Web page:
Ballroom Wedding Reception with Middle Eastern Traditions in San Diego

Dana and Amer

Photographed by: Emilio Azevedo PhotographyLocation: San Diego, California, United States

Although Dana Farah and Amer Hajeer both attended the University of California San Diego, their paths never crossed on campus. “We were a few years apart, but our friend circle overlapped by fortunate luck,” smiles the groom. At the urge of mutual friends, the pair connected long-distance while Dana was still in school and Amer was completing his third year of medical school in New York. Amer flew to San Diego to meet Dana for a lunch date, and their fate was sealed. “We stayed together until 1AM, and to be honest, I didn’t want that day to end,” confirms Dana. Amer, too, was instantly smitten. “I knew she was The One immediately,” he shares. 


Just over two years later, Amer took Dana to lunch at the same restaurant where they first met. After their meal, they walked along the beach, just as they did two years prior. “He told me he wanted to relive our first date because he knew that day that I was The One,” she expresses. However this time, Amer got down on one knee and asked Dana to spend the rest of her life with him. Of course, she said yes. 


With a year to plan their nuptials, the affianced couple knew it was important to get help from a professional. “Let’s be honest, wedding planning takes time and effort. It can feel overwhelming in the beginning, and that’s why you need an event planner!” declares Dana, who hired Nahid Farhoud of Nahid’s Global Events to turn her vision into reality. While Amer was helpful when his opinion was needed, he let his bride-to-be have control of the celebration. “I wanted to give Dana her dream wedding,” he explains. “The most important aspects for me were for her to have the day she wanted and for both of our families to enjoy the celebration together as one.” 

 

To honor the bride’s Muslim Arabic culture, the ceremony was held at home with just close friends and family in attendance. Three days later, a large celebration was hosted for 180 guests at a downtown hotel in the city. Prior to entering the ballroom, the bride and groom had a “first look” on the rooftop. Dana was the epitome of elegance in a cap-sleeve gown featuring intricate embroidery on the bodice and skirt; her hair was styled in glamorous curls and topped with a sparkling headpiece.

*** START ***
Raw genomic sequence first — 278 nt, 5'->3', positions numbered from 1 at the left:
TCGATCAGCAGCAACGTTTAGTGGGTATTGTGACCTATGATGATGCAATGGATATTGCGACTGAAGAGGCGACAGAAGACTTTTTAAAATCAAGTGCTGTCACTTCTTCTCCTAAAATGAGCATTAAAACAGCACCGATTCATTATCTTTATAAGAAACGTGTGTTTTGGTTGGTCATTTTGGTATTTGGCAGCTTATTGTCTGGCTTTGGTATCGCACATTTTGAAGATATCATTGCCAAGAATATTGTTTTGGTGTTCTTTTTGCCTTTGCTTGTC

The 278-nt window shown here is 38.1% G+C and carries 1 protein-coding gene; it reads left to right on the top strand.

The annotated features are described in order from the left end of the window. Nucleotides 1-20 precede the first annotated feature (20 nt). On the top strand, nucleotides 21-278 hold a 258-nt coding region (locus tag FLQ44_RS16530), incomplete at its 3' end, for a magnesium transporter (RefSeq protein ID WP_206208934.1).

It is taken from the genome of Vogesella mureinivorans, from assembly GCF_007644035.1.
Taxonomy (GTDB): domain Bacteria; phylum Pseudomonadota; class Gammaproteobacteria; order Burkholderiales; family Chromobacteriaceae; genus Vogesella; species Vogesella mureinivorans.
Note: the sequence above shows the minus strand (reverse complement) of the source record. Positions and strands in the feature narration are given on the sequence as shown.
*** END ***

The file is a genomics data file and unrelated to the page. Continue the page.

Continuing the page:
Having always loved a modern, clean, and simple aesthetic, the reception space fit the bride’s concept effortlessly in a palette of pink, white, and silver. “I remember how beautiful the ballroom looked when I saw it for the first time!” exclaims the bride. “It was gorgeous; I felt like I was in a dream.” Centerpieces featured either low arrangements of roses in blush and ivory, while others showcased towering compilations of the same blooms atop glass vessels featuring cascading crystals. A long head table covered with a sequin linen featured a floral runner in the same tones that fell gracefully to the floor; guests found their seats at chic oval-back chairs. 


Floating candles in glass candleholders provided a romantic ambience for the space, as did violet uplighting around the ballroom. The newlyweds’ seats of honor were positioned in front of a stunning floral wall on a white lacquer stage in front of the dance floor. To keep the energy going, the couple hired a traditional Middle Eastern band to lead them into the venue, as well as a DJ that kept everyone dancing all night. “In my culture, there’s no wedding without a zaffe group,” notes Dana. “It’s a must!” She also participated in a customary “candle dance” where the bride enters with her mother and mother-in-law, walks to the dance floor, and takes turn sharing a candlelit dance with the women who love and support her as a newly married woman. 


For dessert, guests enjoyed slices of a four-tier white fondant confection decorated with cascading flowers, as well as a dessert table complete with chocolate sweets, cookies, tarts, and more that helped to keep the energy up. “I danced all night and literally didn’t sit down at all,” affirms the bride, who would only change one thing: actually trying the cake. “We cut it with the sword that the zaffe group provided, but we forgot to taste it,” she adds. The groom admits the day went off without a hitch and offers advice to future spouses: “This is the beginning of a lifetime friendship and what better way to start than to be the person she can depend on and go to when she needs help? Be your bride’s rock.”

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